Monday, April 21, 2008

Proving the Point

Nash McCabe, Obama's flag-lapel-pin questioner from last Wednesday's debate, seems to be Obama's San Francisco comments incarnate. McClatchy explains:

McCabe met her husband, Lloyd, in April 1983 at a dance. They married two months later. Six months after that, she says, he was injured in a coal mine accident. He hasn't worked since.

They never had children. He had back surgery. The muscle relaxers he took damaged his heart. He's had three bypasses, nine angioplasties, seven stents and a pacemaker. Three months ago doctors found a brain tumor. His choice: surgery that he may or may not survive, or life in a wheelchair.

Over 25 years of marriage, McCabe was the breadwinner. She said it took eight years to get her husband disability payments, during which time they racked up huge bills.

..."It took me almost two-and-a-half years to find a job that I got laid off from recently"...

"People who have sick spouses or children understand how hard it is," she said.

McCabe sympathizes with working-class people who got in over their heads during the housing boom. She opposes the Iraq war and thinks President Bush has hurt the country.

Yet for all of the issues Nash McCabe has had to deal with over the course of 25 years, what is the most pressing thing on her mind? The one question she would pose to the candidates?:

Senator Obama, I have a question, and I want to know if you believe in the American flag. I am not questioning your patriotism, but all our servicemen, policemen and EMS wear the flag. I want to know why you don't.

I don't think ABC could have found someone to illustrate Obama's point better than that, albeit unintentionally.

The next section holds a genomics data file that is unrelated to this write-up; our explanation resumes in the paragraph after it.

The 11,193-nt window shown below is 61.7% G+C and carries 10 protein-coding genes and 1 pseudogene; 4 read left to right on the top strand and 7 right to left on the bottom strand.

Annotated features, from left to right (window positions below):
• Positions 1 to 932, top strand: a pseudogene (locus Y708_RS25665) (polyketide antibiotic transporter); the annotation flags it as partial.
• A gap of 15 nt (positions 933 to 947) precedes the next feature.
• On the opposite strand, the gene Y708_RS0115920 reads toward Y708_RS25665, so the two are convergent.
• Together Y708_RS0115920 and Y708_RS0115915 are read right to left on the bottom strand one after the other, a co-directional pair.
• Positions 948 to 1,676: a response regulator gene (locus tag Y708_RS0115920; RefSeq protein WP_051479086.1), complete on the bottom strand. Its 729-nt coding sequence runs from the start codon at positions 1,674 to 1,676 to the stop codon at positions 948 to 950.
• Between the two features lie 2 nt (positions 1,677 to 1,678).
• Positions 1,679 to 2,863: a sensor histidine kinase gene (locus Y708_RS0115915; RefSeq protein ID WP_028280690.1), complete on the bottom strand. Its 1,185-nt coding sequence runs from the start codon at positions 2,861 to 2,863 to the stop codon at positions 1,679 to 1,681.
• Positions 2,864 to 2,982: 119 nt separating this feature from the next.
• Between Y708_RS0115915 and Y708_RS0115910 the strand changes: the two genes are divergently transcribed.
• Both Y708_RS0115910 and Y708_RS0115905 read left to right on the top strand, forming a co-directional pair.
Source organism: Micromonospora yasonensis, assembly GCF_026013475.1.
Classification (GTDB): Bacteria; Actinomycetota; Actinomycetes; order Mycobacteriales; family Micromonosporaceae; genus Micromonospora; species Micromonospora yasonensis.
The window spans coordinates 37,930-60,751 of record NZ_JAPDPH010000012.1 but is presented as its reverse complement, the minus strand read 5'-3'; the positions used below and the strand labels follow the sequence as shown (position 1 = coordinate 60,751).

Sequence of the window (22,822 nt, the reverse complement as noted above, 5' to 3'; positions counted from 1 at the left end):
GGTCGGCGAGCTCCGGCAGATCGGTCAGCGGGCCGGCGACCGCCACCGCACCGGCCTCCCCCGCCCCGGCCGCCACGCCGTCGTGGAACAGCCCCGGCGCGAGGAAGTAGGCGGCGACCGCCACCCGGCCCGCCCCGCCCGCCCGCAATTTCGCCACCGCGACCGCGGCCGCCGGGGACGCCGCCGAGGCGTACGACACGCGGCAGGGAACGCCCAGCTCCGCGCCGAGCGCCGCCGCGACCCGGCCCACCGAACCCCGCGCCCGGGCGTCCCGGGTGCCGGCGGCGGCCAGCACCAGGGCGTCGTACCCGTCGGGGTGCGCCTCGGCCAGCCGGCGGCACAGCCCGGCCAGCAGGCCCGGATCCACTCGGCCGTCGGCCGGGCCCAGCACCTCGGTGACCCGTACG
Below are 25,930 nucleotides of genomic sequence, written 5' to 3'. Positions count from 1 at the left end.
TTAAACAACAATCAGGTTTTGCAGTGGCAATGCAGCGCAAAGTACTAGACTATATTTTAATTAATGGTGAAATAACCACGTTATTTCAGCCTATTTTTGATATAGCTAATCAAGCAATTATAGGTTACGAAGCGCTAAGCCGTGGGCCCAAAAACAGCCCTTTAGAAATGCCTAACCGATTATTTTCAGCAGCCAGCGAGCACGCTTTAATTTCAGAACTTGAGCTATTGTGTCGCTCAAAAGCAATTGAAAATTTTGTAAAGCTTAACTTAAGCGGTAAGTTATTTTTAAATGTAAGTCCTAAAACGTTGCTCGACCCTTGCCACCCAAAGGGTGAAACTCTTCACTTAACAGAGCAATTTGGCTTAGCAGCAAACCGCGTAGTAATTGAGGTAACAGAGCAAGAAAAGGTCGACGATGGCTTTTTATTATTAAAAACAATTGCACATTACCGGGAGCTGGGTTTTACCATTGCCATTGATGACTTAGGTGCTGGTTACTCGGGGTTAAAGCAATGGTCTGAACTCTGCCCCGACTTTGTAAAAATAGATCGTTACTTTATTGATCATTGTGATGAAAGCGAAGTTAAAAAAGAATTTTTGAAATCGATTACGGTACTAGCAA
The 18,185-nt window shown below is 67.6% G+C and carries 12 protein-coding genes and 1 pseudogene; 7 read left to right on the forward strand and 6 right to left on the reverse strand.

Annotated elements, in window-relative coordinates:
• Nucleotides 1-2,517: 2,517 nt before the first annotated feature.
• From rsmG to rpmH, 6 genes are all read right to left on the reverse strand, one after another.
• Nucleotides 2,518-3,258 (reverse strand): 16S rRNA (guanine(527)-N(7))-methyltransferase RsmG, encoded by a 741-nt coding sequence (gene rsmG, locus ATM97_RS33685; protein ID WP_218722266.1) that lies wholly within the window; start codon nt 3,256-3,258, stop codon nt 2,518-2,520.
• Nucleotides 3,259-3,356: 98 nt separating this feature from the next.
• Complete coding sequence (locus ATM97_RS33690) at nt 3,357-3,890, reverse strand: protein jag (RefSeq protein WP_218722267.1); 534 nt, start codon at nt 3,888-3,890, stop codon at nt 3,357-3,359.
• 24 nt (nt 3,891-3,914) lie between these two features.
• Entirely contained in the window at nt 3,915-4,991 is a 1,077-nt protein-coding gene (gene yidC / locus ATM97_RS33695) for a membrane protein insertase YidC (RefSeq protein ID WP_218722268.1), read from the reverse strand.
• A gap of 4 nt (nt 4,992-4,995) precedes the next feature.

What Obama said in San Francisco, and what McCabe demonstrated brilliantly Wednesday night, is that even though economic and health issues play a much larger and tangible role in people's lives, they still fall back on singular, dissonant issues in voting. Once we get past the use of the term 'bitter,' it is clear that this sentiment is overwhelmingly true. Demonstrably so.

Only if his contention were true would a woman who is the sole breadwinner for her family, unemployed, caring for a husband with catastrophic health issues for a quarter century, and waiting for help of any kind ask that ludicrous a question.

Nash McCabe is overwhelmingly more directly affected by the economy and health care. Whether Obama wears a flag pin could not possibly affect her situation less, yet that is what she asks about. In doing so, she demonstrates Obama's assertion more clearly than he could ever hope to.


As an aside, Nash McCabe didn't appear out of nowhere.

Ask whom she might vote for in the coming presidential primary election and Nash McCabe, 52, seems almost relieved to be able to unpack the dossier she has been collecting in her head.

It is not about whom she likes, but more a bill of particulars about why she cannot vote for Senator Barack Obama of Illinois.

“How can I vote for a president who won’t wear a flag pin?” Mrs. McCabe, a recently unemployed clerk typist, said...

The above is from the April 4th edition of the New York Times. That ABC sought her out specifically to ask this question, as she has admitted, suggests that there were questions even Stephanopoulos and Gibson thought too ridiculous to utter. Better to have some lady to deflect the criticism.

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